Its rather odd to find three school districts who border each other have a school by the same name in all three. That was the case in Clay, Leslie and Perry County Kentucky until several years ago. I have already covered the closed Big Creek Elementary School in Leslie County in this blog. That school closed several years ago. The school covered in this entry is the Big Creek Elementary that was located in Perry County. The school is located near the intersection of Kentucky 80 and Kentucky 1096 in the community of Avawam about 8 miles west of Hazard near the Perry/Leslie County line.
Big Creek Elementary was closed in 2014 due to declining enrollment and a planned consolidation of schools in Perry County. At the end of the 2013-14 school year Big Creek was home to 136 students in grades K-8.
The US Post Office for the community of Partridge, Kentucky is located about a mile and a half from the Letcher / Harlan County line on an old alignment of US 119. Partridge is about 5 miles north of Cumberland on US 119 and about 18 miles south of Whitesburg in Letcher County.
If you havent caught on yet I have a fascination with many things. If Im “into something” Im in it for the longhaul and almost obsess over it for long periods of time. One of my obsessions is Kmart, another is my home town of Harlan, Kentucky.
I come from a generation of Harlanites (yes its a word) whose primary retail destination as a child was Kmart and the other stores located at the Village Center Mall. Walmart didnt arrive in Harlan until 1991. Until then Kmart and Magic Mart had the corner on the mass merchandiser market in town.
Sadly, the Kmart store in Harlan closed in the spring of 1995. The memories of this store still stay with me today. Naturally with the advent of the internet I have always thought that a photo would pop up of the actual store. Those wishes had not came true until last weekend when I stumbled upon a website known as Vintage Aerial. I immediately searched for Harlan County and discovered that there were sets from the early to mid 1980s on dozens of sets of photos. It took me the better part of an evening, but I finally found it.
I can close my eyes and almost taste the superman ice cream from the deli. The future isnt bright for Kmart as a chain. As Ive stated in this blog before, if (when) they finally go, I am probably going to be very dramatic, over react and travel a ton documenting the stores before they are gone. Someone has to do all three of those things right?
One of the most important specs I look for when I buy a phone is a good camera. The ZTE Max was one of the best over all android phones as far as cameras that I could find at 8MP. I have been using the HDR editing with the standard android lollipop editing software and the effects have been very easy to achieve with very little work. Enjoy.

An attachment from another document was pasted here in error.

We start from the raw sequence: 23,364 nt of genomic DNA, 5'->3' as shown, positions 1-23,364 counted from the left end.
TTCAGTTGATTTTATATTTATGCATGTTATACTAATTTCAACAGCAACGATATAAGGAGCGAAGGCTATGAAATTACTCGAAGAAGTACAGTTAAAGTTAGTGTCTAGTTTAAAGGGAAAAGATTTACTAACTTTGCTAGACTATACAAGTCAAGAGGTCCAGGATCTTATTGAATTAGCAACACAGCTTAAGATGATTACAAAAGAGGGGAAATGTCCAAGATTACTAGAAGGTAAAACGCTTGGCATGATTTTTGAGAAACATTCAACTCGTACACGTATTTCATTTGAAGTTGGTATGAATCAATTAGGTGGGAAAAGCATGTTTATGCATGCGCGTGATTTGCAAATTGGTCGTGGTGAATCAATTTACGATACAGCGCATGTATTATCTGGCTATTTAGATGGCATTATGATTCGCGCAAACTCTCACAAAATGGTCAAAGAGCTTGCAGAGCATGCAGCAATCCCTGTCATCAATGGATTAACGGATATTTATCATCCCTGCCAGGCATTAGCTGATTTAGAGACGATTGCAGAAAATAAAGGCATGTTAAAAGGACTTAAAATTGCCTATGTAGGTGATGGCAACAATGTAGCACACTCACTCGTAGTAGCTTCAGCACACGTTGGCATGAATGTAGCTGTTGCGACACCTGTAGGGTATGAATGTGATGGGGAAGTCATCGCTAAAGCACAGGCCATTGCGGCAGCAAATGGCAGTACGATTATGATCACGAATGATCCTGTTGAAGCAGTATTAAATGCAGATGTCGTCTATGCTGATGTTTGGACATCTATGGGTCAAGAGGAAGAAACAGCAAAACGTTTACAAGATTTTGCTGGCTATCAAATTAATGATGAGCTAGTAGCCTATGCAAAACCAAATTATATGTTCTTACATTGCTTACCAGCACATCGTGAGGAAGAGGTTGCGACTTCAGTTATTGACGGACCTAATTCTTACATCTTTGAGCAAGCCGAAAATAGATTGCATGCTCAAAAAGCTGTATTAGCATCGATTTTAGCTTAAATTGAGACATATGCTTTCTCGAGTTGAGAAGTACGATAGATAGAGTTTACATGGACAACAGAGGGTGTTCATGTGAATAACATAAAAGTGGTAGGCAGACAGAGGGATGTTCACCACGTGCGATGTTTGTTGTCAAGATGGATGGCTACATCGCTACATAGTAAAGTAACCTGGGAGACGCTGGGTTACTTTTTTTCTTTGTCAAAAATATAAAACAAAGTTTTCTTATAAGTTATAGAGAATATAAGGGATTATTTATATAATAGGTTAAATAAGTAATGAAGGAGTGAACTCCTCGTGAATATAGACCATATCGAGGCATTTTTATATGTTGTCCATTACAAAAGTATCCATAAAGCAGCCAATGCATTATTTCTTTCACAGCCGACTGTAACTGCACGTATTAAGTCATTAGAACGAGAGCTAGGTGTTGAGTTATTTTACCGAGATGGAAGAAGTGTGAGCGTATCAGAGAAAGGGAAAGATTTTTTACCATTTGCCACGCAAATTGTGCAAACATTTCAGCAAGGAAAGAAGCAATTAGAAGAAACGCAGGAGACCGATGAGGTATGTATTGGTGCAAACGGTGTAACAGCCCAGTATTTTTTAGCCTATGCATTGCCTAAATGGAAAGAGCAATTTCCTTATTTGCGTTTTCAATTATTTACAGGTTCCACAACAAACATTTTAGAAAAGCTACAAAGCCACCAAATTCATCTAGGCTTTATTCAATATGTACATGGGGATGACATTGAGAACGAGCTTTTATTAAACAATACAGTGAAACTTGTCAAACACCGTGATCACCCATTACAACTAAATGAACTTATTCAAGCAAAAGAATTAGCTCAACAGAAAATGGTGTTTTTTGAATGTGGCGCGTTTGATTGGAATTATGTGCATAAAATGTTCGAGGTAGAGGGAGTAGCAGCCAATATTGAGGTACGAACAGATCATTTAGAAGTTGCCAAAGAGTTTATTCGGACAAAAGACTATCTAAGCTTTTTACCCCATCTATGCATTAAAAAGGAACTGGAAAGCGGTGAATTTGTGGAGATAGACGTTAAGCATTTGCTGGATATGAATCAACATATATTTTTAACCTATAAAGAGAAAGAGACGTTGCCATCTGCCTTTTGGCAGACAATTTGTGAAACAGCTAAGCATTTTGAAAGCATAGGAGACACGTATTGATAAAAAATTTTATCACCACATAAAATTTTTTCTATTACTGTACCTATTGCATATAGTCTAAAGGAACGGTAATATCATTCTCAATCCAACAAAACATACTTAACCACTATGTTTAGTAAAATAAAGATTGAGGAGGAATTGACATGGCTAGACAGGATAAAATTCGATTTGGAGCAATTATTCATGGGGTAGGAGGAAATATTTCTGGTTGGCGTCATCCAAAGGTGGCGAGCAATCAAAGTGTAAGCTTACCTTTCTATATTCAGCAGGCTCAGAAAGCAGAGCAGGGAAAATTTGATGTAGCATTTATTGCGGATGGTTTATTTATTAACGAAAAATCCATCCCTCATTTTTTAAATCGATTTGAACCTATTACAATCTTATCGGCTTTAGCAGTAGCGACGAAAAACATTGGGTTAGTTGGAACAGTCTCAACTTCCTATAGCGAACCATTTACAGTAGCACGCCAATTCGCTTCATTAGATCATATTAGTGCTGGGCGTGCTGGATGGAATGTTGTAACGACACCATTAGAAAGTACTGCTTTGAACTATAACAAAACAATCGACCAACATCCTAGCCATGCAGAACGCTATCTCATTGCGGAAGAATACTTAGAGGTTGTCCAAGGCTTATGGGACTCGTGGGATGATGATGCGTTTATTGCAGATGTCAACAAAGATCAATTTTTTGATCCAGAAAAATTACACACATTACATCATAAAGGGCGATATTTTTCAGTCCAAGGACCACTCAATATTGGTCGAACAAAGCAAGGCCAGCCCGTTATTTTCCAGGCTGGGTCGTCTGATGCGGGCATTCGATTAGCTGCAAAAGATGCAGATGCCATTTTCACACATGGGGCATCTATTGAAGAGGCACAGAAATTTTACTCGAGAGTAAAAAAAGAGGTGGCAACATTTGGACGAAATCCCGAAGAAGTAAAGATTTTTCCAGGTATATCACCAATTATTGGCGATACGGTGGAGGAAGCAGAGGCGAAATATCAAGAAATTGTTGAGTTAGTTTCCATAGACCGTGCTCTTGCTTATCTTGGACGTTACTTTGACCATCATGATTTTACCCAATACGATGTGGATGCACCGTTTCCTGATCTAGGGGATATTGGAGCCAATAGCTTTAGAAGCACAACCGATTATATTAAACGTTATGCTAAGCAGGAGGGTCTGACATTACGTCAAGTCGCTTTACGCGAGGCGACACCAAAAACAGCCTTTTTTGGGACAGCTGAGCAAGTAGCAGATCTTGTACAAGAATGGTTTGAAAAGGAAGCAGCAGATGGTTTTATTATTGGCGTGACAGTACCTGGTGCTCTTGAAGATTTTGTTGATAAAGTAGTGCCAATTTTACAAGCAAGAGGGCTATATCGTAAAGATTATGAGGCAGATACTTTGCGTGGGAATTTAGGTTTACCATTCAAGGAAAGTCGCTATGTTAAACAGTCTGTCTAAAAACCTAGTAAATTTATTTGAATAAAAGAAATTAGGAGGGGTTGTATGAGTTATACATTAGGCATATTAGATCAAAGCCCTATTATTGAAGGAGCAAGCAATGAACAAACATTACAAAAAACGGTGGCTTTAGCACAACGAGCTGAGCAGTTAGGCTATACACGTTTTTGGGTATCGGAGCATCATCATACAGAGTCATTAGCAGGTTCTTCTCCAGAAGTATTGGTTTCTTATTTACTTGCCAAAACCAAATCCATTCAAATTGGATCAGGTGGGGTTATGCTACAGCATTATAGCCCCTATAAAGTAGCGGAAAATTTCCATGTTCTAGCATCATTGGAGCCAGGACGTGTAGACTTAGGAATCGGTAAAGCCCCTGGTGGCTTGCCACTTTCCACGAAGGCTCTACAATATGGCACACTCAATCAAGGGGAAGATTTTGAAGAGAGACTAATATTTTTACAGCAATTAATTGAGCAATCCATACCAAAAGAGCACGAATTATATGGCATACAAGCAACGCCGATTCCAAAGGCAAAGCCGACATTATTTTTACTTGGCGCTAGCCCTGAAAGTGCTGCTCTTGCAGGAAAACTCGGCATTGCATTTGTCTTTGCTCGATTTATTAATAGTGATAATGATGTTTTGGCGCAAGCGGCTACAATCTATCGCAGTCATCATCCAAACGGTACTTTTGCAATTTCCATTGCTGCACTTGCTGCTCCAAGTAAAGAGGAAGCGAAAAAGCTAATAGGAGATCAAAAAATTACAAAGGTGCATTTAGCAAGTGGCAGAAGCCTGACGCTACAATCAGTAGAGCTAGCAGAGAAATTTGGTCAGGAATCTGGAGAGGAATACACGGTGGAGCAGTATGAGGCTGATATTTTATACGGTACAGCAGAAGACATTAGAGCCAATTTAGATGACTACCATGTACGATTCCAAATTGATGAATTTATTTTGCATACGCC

Ive passed the school many times. I can remember when MC Napier High School and Dilce Combs High School merged to form Perry County Central. I was in my early years of high school then and I can remember watching the news on channel 57 detailing all of the new amenities the students would have at the new high school. I was envious.
Before I dive into the specifics of MC Napier, Im going to speak a bit about it’s counterpart, Dilce Combs High School located on the other side of the county is basically a twin structure to MC Napier, but unlike the 3 story MC Napier High School Dilce Combs was two stories. That building is currently occupied by local offices. MC Napier High School opened in 1953 and was named for local educator Mitchell Campbell Napier who was instrumental in securing WPA funds for the school district building plan during his tenure as the county Superintendent.
The MC Napier High School was closed alongside Dilce Combs High School in 1995 when they were merged to form the newly opened Perry County Central High School. After the MC Napier grounds ceased operation as a high school the county district continued to utilize it as an Alternative School until 2005. The school was sold in 2007 at auction to a private entity.
Today the school stands gutted, fallen victim to vandalism and the elements.
The Betty Howard Coal Miner’s Memorial Theater is located in the town of Benham, Kentucky in northern Harlan County. Benham is a former company town built by Wisconsin Steel subsidiary International Harvester in the 1910s and 1920s. //embedr.flickr.com/assets/client-code.js
The theater was built by the coal company in 1921. Over the years as with many coal company towns, the theater and other buildings fell into disrepair. Benham, however is a great success story of preservation and rejuvenation. On July 21, 1983 the theater along with most of the other buildings surviving in Benham were placed on the National Register of Historic Places. //embedr.flickr.com/assets/client-code.js
That includes the theater. The town sought for private funding to restore the theater. In December of 2006 the theater was re-dedicated.
When I was growing up watching WYMT and I would hear Martin or Martin County, I always thought it was like Harlan and Harlan County. I had no idea that Martin wasn’t even in Martin County.
Martin is about seven miles south of Prestonsburg on Beaver Creek at the mouth of Bucks Branch. It was an early twentieth century coal mining town originally known as Bucks Branch, but the name Martin was in use by about 1915, for Martin Van Allen, the local postmaster. The Bucks Branch post office opened in 1910, was renamed Smalley in 1913 for Smalley Crisp, a landowner in the area, and finally named Martin in 1926. Martin was incorporated in 1920.
This trestle crosses the Puncheon Branch,a tributary of the Kentucky river and Kentucky route 1498 near it’s intersection with state route 7 in the community of Kite, Kentucky.
The Trestle is 711 feet long.